So what can you do to get your voice heard, and to bring about the kind of change you can only imagine? You build a model, a model that inspires a sense of hope, and that delivers on that promise with jobs, with dignity, and with personal freedom. We're not talking about a make-believe model. We're talking about a real model that you can see and touch, a model that will shine as beacon of light, for all to see, and for all to follow.



Want an example? Build a Green Industrial Zone in the most unlikely of places, in Rafah, Gaza, and use it as a new model for the Middle East. Make it an Arab initiative, to be funded by wealthy Arab investors. And let this model resonate with hope on as many levels as possible. If you believe in empowering women, then finance female entrepreneurs so that they can start their own businesses. If you believe in educating young people, then include a vocational school to teach needed skills. If you believe in sustaining the environment, then use state-of-the-art research and technology to address some of the environmental issues endemic to the region, such as: clean water, food production, healthcare
and green energy. Imagine Jews, Christians and Muslims showing up to work, on a daily basis, and building a new Middle East.



If you believe in the rich legacy of Arab dignity and pride, then reclaim it with a new model for the Middle East, one that can be replicated in a bid to revitalize the entire region with jobs, and with the personal freedom to which we are all entitled by virtue of our common humanity. A model of this sort will make very clear what we are fighting for, and how to get there.


























file under: Visionaires for PeaceMiddle East PeaceGreen Industrial Zonea new model for the Middle East 18 Jan 2012 11:44 AM
Green Industrial Zones: A New Model for the Middle East Posted by Nissim Dahan
 

 

The following conversation took place between me, myself and I; three people I happen to know quite well:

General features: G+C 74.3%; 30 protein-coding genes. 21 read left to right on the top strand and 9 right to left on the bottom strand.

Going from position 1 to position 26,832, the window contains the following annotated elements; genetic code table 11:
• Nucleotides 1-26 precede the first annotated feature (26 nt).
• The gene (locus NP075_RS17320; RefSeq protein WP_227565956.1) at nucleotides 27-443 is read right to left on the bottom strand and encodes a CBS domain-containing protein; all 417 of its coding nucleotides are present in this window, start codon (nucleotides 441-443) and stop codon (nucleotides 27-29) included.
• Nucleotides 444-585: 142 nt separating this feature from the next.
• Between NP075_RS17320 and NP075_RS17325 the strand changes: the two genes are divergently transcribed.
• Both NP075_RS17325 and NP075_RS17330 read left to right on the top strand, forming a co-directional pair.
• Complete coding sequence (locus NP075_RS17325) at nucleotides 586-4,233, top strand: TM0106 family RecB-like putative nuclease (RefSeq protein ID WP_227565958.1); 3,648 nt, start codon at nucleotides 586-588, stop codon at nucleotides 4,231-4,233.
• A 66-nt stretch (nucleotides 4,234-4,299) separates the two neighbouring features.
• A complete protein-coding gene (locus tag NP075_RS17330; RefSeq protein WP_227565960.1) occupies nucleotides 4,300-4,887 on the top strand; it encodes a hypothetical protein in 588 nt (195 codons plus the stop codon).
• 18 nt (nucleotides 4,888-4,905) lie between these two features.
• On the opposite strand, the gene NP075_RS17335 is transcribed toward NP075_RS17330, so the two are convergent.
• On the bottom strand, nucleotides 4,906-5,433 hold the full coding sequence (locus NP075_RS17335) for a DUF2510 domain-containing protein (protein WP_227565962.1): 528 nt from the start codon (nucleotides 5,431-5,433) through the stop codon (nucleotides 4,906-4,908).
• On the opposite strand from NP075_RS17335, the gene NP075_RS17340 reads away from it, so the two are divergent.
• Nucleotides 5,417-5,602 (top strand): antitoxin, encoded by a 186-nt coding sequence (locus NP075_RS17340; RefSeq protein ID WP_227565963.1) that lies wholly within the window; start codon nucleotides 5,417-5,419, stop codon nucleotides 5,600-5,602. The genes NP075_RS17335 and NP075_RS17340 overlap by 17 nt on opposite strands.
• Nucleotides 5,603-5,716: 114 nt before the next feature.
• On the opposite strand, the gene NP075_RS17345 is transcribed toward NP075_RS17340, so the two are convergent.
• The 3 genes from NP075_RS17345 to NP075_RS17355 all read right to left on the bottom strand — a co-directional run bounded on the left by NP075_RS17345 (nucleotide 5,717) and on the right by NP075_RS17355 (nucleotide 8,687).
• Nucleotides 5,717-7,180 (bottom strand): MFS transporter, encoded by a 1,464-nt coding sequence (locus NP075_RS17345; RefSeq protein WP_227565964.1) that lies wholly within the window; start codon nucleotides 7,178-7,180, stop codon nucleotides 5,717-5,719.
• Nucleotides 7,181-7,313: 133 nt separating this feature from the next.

What is your answer for the Middle East?

 

I would use Arab and Western capital and knowhow to build a Green Industrial Zone in Rafah, Gaza; where Gaza, Egypt and Israel converge, and where 300,000 Jews, Christians and Muslims would show up to work on a daily basis.

 

Why Rafah in particular? Isn't that a tough neighborhood, to say the least?

 

Rafah is the "wild west" of the Middle East. But because it's such a tough place, is why you want to build it there. Like Frank Sinatra sang about New York City, "If I can make it there, I'll make it anywhere..."

 

Why a Green Industrial Zone? Why not a plain old, run-of-the-mill industrial zone?

 

Because we're not just building an industrial zone. We're building a new model for the Middle East, a model for positive change in that troubled region. We want to inspire a sense of hope, and deliver on that promise with jobs: jobs which grow our economies, jobs which protect the environment, and jobs which help weaken the hold of extremist thinking. By focusing the project on the environment, and by working to improve the human condition, on issues such as clean water, food production, healthcare and green energy, we are more likely to garner worldwide attention and additional investment dollars. As such, we could replicate the project throughout the Middle East, in a bid to revitalize the entire region with jobs. What begins as a single solitary project could well blossom into a movement for change.